The boat docked and we got our rental “Jeep”. Be aware that “jeep” in Turks and Caicos can actually mean very tiny compact car. If you thought the roads were rough on Provo get ready for Middle Caicos! Our plan was to hit the Conch Bar Caves then Bambarra Beach.
We were able to locate the entrance to Conch Bar Caves (whenever you find something you’re searching for in Turks & Caicos its super satisfying considering we’re using tourist maps that are incomplete and waaaaay out of scale).
They gave us a guide name Dimitri and some weak flashlights from 80’s and we headed for the cave. As we approached I knew the kids would get a huge kick out of it because what says “adventure” more than mysterious caves?
The $20/adult was definitely worth it. Our guide was a super nice guy and of course was very knowledgeable having grown up on Middle Caicos and gone on cave tours with his dad back in the day.
The cave was a big hit with the kids and it was interesting to learn of the history of the caves. The tour was not terribly long, maybe 20-30 minutes but worth making the journey.
One thing I wished I had done is bring my own flashlight. These days they are so small and powerful it would have been easy to pack it my bag.
A camping headlamp would also have worked great too. The flashlights they provided were those huge clunkers from back in the day that aren’t much brighter than a lighted match so do yourself a favor and throw a flashlight in your pack.
While searching for Bambarra Beach with our crumby tourist map we stumbled across a beach all to ourselves near the Indian Caves.
Who needs umbrellas when you have your own rock overhang?
It was off the beaten path so it was a lucky find. There is just something about stumbling across an awesome beach with no one on it. Feels like you’re getting away with something.
The waters were great and even had some semblance of spur and groove reef formation but conveniently in 6 feet of water so very accessible for kids.
If kids have a bad first few times snorkeling they are less likely to want to continue it but here in the Turks and Caicos the waters are so accessible, warm and calm that they can really get into it and quickly learn to love it.
Both of our kids were tough to get out of the water when it was time to go. Our 3 year old even became obsessed with trying to catch fish with his hands.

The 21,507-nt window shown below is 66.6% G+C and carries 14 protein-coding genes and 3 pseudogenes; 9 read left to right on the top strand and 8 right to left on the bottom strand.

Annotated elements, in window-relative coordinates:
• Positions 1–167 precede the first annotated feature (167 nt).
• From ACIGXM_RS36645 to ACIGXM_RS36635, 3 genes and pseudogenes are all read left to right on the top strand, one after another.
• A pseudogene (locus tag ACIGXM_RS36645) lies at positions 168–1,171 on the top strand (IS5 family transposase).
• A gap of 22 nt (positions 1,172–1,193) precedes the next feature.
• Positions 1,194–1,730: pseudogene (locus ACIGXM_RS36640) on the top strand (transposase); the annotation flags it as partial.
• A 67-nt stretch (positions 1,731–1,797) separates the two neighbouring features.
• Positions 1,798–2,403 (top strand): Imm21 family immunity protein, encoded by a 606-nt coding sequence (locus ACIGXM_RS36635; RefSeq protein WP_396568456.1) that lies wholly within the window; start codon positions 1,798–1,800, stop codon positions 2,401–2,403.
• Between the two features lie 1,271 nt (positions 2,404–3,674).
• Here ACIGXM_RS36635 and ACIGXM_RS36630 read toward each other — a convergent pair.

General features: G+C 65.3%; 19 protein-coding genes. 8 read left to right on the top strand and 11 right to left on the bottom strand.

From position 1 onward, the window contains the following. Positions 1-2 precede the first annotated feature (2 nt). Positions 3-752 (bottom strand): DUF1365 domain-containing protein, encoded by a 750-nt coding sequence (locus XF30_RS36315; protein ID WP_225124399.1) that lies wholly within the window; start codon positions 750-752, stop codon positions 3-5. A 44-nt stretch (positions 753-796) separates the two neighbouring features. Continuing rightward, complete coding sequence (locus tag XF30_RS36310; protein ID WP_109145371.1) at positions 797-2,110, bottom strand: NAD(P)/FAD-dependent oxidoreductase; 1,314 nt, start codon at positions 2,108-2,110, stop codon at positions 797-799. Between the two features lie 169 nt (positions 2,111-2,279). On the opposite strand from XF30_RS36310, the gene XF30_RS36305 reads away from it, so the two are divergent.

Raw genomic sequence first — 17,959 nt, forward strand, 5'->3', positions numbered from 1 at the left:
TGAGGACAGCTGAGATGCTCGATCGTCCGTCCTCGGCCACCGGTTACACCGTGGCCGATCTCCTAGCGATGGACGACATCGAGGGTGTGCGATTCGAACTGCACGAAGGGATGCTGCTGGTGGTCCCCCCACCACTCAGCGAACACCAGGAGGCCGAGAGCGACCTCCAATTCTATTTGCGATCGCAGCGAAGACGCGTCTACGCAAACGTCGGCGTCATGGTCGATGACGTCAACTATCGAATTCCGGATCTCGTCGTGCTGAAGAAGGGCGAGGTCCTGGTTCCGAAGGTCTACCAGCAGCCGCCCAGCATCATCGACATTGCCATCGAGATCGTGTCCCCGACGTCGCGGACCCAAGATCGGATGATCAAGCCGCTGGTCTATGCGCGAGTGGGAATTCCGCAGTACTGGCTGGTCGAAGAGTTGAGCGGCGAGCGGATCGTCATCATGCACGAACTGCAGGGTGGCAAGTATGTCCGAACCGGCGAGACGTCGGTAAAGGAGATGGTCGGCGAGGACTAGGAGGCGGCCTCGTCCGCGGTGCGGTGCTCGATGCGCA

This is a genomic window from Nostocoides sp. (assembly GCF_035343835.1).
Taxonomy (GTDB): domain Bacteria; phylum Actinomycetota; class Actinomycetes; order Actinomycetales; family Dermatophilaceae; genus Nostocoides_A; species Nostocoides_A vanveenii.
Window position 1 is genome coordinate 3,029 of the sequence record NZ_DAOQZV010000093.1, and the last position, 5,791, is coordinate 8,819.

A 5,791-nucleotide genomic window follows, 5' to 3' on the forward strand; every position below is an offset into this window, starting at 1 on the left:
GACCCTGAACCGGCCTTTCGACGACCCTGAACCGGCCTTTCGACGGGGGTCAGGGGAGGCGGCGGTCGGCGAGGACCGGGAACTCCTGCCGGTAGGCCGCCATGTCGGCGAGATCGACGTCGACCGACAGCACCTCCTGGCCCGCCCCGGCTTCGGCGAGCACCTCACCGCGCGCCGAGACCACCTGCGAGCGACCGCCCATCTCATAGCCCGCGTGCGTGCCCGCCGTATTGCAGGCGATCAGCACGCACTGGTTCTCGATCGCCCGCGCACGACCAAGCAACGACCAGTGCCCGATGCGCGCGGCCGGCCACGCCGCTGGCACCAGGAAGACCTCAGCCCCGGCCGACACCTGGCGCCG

We then decided to actually find Bambarra Beach and headed farther down the island. At the end of a rocky road we came to cool little beach area complete with several bungalows in various tropical colors.
Cooler yet was a small island that you could walk (0.42 mi.) to across a stretch of shallow water.
Elisha had read about a little beach called Smith Cove fairly close to where we were staying so we grabbed some towels and masks and headed down. It was a very cool little spot with some reef and seagrass (which means fish to see!).
The boys were loving it! We then hit a place nearby called Diane’s Jamaican Grill and Chill for breakfast. Of course, after breakfast the boys wanted to go in the hotel pool one last time. Seems as though they spent 80% of their time in water (pool, ocean or bathtub)!
- Thrifty Car Rental (North Caicos)
- TCI Ferry to Middle Caicos
- Air B&B at La Vista Azul
- Jeep Rental on Middle Caicos (book thru TCI Ferry)
- Conch Bar Caves
- Da Conch Shack Restaurant
Things we would do again:
- Freezing gallon of water before going hiking. Coming back to the car to a gallon of ice cold water is a relief to say the least
- Going to Middle Caicos and exploring. We would definitely see ourselves coming back and spending more time on the sparsely-populated/rustic smaller islands.
- Packing light: you can move faster and anything more than what we had literally wouldn’t have fit in the rental. If you go AirBnB, find out if the place has a washer/dryer. You can pack less by doing laundry on the fly.
- Taking a tablet to entertain kids in airports and on planes.
- Getting the $11.50 per day car insurance. With the rocky roads, speedy drivers and if you’re not used to driving on the left its probably a good idea to get a little extra peace of mind.
Things we would change:
- Roll on sunscreen. Using that was a bad idea. Its like being covered in Vaseline & we still burned.
- Renting a little car on Middle Caicos. Get a real jeep if you can. The roads are super rough.
- Maps: get a real map before you come because the tourist map is way off scale.
- Flashlights: bring your own to the caves. The tour provided flashlights but were just a wee bit better than a lighted match.
- Car seats: put towels down before setting out to reduce damage done to car seats from the kids.
Been to Turks and Caicos? Got any tips to share? We want to hear ’em! Comment below.